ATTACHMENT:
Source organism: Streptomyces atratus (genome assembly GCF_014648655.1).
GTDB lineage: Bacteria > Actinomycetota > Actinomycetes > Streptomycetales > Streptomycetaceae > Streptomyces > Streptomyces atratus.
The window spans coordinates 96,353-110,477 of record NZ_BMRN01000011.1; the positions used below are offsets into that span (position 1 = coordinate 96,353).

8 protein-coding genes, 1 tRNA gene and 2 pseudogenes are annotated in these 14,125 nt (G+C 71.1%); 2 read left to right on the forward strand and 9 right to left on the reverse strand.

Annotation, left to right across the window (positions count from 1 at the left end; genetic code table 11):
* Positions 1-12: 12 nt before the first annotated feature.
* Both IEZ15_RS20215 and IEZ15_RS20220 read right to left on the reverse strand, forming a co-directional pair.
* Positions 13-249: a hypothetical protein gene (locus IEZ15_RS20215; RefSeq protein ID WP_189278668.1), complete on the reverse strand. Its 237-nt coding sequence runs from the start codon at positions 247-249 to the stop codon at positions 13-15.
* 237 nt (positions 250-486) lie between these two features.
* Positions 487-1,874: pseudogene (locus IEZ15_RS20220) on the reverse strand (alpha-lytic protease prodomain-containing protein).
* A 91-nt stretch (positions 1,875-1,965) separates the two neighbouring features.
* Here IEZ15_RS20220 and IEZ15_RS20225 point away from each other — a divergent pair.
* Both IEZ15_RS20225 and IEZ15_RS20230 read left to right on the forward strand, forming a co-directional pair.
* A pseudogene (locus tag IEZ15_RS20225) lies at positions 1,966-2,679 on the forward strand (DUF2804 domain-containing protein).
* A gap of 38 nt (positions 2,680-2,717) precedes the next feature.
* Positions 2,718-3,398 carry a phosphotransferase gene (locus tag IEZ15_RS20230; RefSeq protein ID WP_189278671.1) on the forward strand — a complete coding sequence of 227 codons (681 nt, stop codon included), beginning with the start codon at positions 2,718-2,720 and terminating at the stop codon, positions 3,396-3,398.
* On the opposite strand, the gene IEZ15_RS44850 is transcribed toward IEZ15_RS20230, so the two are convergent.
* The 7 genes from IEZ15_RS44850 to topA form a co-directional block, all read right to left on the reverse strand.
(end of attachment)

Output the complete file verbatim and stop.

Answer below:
Source organism: Streptomyces atratus (genome assembly GCF_014648655.1).
GTDB lineage: Bacteria > Actinomycetota > Actinomycetes > Streptomycetales > Streptomycetaceae > Streptomyces > Streptomyces atratus.
The window spans coordinates 96,353-110,477 of record NZ_BMRN01000011.1; the positions used below are offsets into that span (position 1 = coordinate 96,353).

8 protein-coding genes, 1 tRNA gene and 2 pseudogenes are annotated in these 14,125 nt (G+C 71.1%); 2 read left to right on the forward strand and 9 right to left on the reverse strand.

Annotation, left to right across the window (positions count from 1 at the left end; genetic code table 11):
* Positions 1-12: 12 nt before the first annotated feature.
* Both IEZ15_RS20215 and IEZ15_RS20220 read right to left on the reverse strand, forming a co-directional pair.
* Positions 13-249: a hypothetical protein gene (locus IEZ15_RS20215; RefSeq protein ID WP_189278668.1), complete on the reverse strand. Its 237-nt coding sequence runs from the start codon at positions 247-249 to the stop codon at positions 13-15.
* 237 nt (positions 250-486) lie between these two features.
* Positions 487-1,874: pseudogene (locus IEZ15_RS20220) on the reverse strand (alpha-lytic protease prodomain-containing protein).
* A 91-nt stretch (positions 1,875-1,965) separates the two neighbouring features.
* Here IEZ15_RS20220 and IEZ15_RS20225 point away from each other — a divergent pair.
* Both IEZ15_RS20225 and IEZ15_RS20230 read left to right on the forward strand, forming a co-directional pair.
* A pseudogene (locus tag IEZ15_RS20225) lies at positions 1,966-2,679 on the forward strand (DUF2804 domain-containing protein).
* A gap of 38 nt (positions 2,680-2,717) precedes the next feature.
* Positions 2,718-3,398 carry a phosphotransferase gene (locus tag IEZ15_RS20230; RefSeq protein ID WP_189278671.1) on the forward strand — a complete coding sequence of 227 codons (681 nt, stop codon included), beginning with the start codon at positions 2,718-2,720 and terminating at the stop codon, positions 3,396-3,398.
* On the opposite strand, the gene IEZ15_RS44850 is transcribed toward IEZ15_RS20230, so the two are convergent.
* The 7 genes from IEZ15_RS44850 to topA form a co-directional block, all read right to left on the reverse strand.